States represent – serve – societies, at least that is what they are supposed to do.
An inadequate response to Catalonia’s plight for more autonomy from Spain, further undermines the European Union.
States are organisational structures that are supposed to (especially) ensure the security of the societies they represent. The characteristics of states in Europe (centralisation of government, monopoly on violence, etc.) and the specific territories they control, are the outcome of a process of social integration and expansion that unfolds in Europe, and started in earnest in 1495.
After the Second World War (the fourth systemic war, 1939-1945), states in Europe (with a delay until 1991, due to the Cold War) were finally able to implement a non-anarchistic order in Europe. The merging of European states and the establishment of a next level of organisation (the European Union), allow(ed) for the development and exploitation of new opportunities.
Internal borders – established to define states and to ensure their security – are abolished, and no longer hamper interactions between Europe’s citizens, communities, businesses and societies, and between and with – what I call – ‘sub-societies‘, like Catalonia and Scotland. Sub-societies are integral parts of ‘larger’ societies, but still maintain a distinct identity.
Because of various reasons state-structures in Europe have become increasingly obsolete. These reasons include: (1) the fact that the European Union has taken over certain state-functions, and (2) because sub-societies – like Catalonia and Scotland – have developed and exploited their own opportunities, that have reinforced their sense of identity and autonomy. These sub-societies were able to exploit new opportunities because they were no longer restricted by state-borders that hampered their ‘freedom of movement and development’. At present, however, forces for disintegration (fragmentation) are stronger than forces for integration.
Brexit is illustrative for the disintegration of Europe, at two levels.
The United Kingdom – a reluctant member of the European Union – has decided to leave the EU, while the interests of one of its sub-societies and autonomous regions (Scotland) are now often better served with a membership of the EU, than with a membership of the United Kingdom. The United Kingdom has become a stifling straightjacket for Scotland (and Spain for Catalonia), while Europe offers (new) opportunities.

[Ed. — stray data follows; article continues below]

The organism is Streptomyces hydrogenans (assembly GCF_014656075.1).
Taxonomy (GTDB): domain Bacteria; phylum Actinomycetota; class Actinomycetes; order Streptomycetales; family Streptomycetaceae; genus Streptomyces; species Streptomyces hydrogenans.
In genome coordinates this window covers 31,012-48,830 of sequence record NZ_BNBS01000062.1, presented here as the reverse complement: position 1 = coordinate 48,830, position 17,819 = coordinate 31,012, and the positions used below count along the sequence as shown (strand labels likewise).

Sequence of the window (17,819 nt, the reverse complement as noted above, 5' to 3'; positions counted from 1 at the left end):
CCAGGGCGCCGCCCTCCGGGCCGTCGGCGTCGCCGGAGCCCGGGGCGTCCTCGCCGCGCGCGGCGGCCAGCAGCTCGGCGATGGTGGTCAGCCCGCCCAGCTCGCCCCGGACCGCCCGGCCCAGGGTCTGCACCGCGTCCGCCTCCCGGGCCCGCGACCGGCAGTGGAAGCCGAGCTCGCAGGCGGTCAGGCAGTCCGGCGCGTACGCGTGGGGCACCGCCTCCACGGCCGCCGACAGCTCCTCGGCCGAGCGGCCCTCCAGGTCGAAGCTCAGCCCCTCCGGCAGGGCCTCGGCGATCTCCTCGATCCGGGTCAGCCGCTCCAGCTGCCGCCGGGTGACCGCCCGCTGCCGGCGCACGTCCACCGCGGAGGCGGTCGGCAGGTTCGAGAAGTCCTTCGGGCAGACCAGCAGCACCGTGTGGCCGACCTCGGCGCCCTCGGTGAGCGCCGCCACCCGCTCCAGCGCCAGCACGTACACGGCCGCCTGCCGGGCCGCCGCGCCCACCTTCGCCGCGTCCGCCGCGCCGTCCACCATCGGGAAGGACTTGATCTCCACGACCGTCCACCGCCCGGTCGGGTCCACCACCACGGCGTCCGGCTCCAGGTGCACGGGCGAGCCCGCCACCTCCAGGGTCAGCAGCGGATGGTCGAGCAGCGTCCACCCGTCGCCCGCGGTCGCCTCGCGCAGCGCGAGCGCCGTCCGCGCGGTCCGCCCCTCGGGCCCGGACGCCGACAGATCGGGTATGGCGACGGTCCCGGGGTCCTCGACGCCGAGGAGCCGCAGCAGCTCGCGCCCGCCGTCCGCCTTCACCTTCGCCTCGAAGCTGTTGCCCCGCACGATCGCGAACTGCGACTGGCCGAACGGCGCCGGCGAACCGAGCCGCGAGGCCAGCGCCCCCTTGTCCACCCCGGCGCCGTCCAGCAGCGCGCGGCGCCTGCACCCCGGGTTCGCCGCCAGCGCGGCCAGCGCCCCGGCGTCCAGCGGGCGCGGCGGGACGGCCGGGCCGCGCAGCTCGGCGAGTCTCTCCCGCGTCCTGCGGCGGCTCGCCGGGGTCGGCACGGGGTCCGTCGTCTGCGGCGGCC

The EU (again) does not know how to respond to these challenges; to assertive sub-societies who claim their autonomy, and consider the states they are integral parts of as obstructions to further development.
The resurgence of these autonomous regions impacts on their interactions, and on their ‘place’ in Europe. And now, as is often the case: Structure follows process.
But the EU cannot simply ignore these developments. These dynamics – sub-societies and communities that demand more autonomy – point to the future development of the European Union, and to its future structure.
It seems more probable – and it does make more sense – that the EU develops toward a network of communities and (sub-)societies, than into a superstate with states as its provinces.
Instead of reinforcing obsolete state structures, the EU should stimulate the development of sub-societies and communities, within an agreed upon European framework, in which the function of the state is further diminished. States (as long as they are functional and exist) and the EU, must serve their societies and not obstruct them.
Instead of developing such a sensible framework in the interest of its citizens, the EU and the UK exhaust themselves in divorce negotiations. A discussion that makes no sense, also Scotland and Catalonia show.
The response of the EU to Catalonia’s and Scotland’s plights for more autonomy – and especially of the Spanish government in case of Catalonia – point to a lack of vision and to fundamental shortcomings in the governance of Europe.
With their actions (or lack of proper action), both Spain and the EU do not serve the societies and populations they represent, but only their own – increasingly outdated – ideas about governance.
The response – reflex – of the Spanish government is from a historical perspective maybe understandable, but is fundamentally wrong.